Corey Van de Waal is a continuing lecturer in the Department of Economics. After developing and teaching ECON 254: The Economics of Sport for the past eight years, he's ventured in the publishing world with the release of Economics and the Sports Industry. It is available through Kendall Hunt Publishing Company.
Here is a short Q & A with Corey about the book.
Can you provide a bit of background about yourself and the areas of economics you focus on?
I come from a large Dutch Canadian family with roots in Southwestern Ontario. My research focus is primarily the economics of sport, but I have also published research on minimum wage and poverty.
What do you find interesting about the sports industry and why does it lend itself to studying economics?
The sports industry provides a workable context for teaching the core theories that students need for further study in economics. It also provides unique differences from other industries that allow the student to recognize that every industrial context is at least slightly differentiated.
As an instructor for core microeconomic theory classes throughout my teaching career, I have found that students respond favourably to examples and contexts that they can readily relate to.
For example, when I discuss the concept of comparative advantage, I use examples from my own life. Suppose that my wife and I have two tasks to complete in our household…doing the dishes and playing video games. I have a comparative advantage in playing video games and my wife has a comparative advantage in doing the dishes. Economic theory suggests that we can enhance our collective production if we specialize in the task in which we enjoy a comparative advantage and then trade with each other. Of course, this means that I should specialize in playing video games and my wife should specialize in doing the dishes. Now, I am an economist and my wife is not…so, I explain that we will be collectively more productive if we specialize and trade as I have described. When presented with this proposal, my wife rejected it enthusiastically. Even though it is a sub-optimal production plan, I still do the dishes…
My point is that students enjoy examples that they can relate to on a personal level. The sports industry provides a plethora of these examples that assist in understanding the underlying economic theory.
You have taught the Economics of Sport course for many years. How do your students respond to studying economics through the lens of the sports industry?
Over the years, the response to the course has been overwhelmingly positive. Sports have universal appeal. I think that is why we experience course enrolments from students in virtually every faculty, school, and department across the University of Waterloo. The opening paragraph or so of my new book provides some insight about the universal appeal of sport.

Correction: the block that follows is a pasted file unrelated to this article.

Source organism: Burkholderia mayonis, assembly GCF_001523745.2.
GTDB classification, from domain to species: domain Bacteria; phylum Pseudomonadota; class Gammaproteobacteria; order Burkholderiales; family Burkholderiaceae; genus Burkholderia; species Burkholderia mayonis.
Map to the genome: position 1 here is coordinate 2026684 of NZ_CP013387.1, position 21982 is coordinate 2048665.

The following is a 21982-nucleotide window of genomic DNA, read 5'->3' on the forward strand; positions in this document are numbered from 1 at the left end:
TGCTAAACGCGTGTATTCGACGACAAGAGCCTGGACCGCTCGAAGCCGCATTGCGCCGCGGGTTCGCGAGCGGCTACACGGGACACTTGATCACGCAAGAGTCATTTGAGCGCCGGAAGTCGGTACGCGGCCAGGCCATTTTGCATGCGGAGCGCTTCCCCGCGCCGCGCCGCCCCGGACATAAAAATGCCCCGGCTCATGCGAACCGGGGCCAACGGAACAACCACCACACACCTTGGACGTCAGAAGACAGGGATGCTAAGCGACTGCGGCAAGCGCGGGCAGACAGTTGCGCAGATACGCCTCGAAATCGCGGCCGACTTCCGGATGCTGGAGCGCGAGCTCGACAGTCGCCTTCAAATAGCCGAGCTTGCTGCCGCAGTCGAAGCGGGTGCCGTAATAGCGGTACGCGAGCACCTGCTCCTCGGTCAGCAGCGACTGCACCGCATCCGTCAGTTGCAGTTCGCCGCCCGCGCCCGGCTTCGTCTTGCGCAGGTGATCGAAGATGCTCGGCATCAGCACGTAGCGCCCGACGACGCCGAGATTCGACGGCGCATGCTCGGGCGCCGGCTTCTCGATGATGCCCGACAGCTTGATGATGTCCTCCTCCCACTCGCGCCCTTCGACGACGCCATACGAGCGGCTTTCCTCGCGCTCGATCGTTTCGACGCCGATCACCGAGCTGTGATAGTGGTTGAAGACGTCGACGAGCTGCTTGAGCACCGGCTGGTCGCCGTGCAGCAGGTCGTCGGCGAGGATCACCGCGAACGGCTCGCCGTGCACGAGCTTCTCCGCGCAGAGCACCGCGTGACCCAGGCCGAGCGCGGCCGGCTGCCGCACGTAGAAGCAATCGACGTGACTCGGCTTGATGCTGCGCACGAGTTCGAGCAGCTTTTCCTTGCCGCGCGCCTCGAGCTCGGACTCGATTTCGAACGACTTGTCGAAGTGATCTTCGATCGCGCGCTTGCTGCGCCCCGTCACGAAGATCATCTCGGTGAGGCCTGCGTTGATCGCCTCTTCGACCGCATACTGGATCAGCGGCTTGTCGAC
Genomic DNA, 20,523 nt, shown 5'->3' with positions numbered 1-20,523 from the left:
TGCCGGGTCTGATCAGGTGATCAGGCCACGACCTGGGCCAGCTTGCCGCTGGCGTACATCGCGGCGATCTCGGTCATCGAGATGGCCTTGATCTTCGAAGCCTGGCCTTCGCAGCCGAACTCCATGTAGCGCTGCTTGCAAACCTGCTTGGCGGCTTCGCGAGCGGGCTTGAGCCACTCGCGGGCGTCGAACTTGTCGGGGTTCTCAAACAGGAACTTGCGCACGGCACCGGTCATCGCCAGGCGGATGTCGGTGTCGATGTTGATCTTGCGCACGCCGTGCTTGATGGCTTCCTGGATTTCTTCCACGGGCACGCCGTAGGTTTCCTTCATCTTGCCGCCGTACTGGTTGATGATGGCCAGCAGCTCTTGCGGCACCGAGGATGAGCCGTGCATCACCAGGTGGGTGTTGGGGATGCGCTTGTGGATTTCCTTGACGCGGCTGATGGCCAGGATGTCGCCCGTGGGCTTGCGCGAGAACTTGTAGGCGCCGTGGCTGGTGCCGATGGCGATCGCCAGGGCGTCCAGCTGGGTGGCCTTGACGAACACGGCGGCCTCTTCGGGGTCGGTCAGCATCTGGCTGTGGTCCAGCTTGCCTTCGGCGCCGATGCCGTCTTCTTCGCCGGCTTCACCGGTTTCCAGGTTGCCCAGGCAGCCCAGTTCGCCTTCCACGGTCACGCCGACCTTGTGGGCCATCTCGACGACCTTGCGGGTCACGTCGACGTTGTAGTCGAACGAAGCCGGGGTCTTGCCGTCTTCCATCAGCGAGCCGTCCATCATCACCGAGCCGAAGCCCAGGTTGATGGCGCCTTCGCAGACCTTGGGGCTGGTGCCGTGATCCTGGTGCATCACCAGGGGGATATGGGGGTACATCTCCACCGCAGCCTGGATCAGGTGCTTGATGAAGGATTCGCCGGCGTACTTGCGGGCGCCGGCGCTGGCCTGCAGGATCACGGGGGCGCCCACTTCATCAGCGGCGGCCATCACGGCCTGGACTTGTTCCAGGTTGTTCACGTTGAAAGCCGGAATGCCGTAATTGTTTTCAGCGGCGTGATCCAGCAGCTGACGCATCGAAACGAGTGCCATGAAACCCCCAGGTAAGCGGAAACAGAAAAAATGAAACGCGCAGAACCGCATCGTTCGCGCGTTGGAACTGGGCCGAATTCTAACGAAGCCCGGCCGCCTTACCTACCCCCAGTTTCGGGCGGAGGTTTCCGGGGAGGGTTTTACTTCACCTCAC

For many people, sporting events can elicit emotional responses that are rivalled by only the strongest emotional events of our regular lives. The pride that we feel on our wedding days or at the birth of our children will remain the strongest pride that we will ever experience…but the events of June 13, 2019 might run as a close second for Canadian basketball fans. One of the four major professional sports championships has returned to Canada. Canadians had been waiting for 26 long seasons for such an event, since the Montreal Canadiens and the Toronto Blue Jays secured championships in 1993.
When we think of strong emotion we do not immediately think of economics (often referred to as ‘the dismal science’). Economic theory is built on the premise that individuals are rational, self-interested, and calculating. A significant part of our task when studying economic theory as it pertains to the sports industry is to reconcile cold, rational behaviour with the strong emotional influences that affect decision-makers.
How much inspiration did you get from your experience teaching undergraduates?
The inspiration for the new textbook originated from two equally important sources. The encouragement, support, and patience of my wife was paramount in inspiring me to tackle any task that I set out to complete. I was also equally motivated by my students and their interest in sports and economics. Over the years, many students commented that I should write a textbook that captured the more contemporary issues in the sports industry. As sports becomes more and more reliant on statistical analysis, the students wanted more analytics and contemporary topics like e-sport, sports betting, and fantasy sports. As a response to my students’ requests, the new textbook provides these topics and puts more emphasis on sports analytics than ever before.
Do you see yourself writing another book?
Writing a textbook is much more difficult than I imagined but it has also been more personally and professionally rewarding than I assumed it would be. If the right opportunity comes along then I would certainly consider writing another book.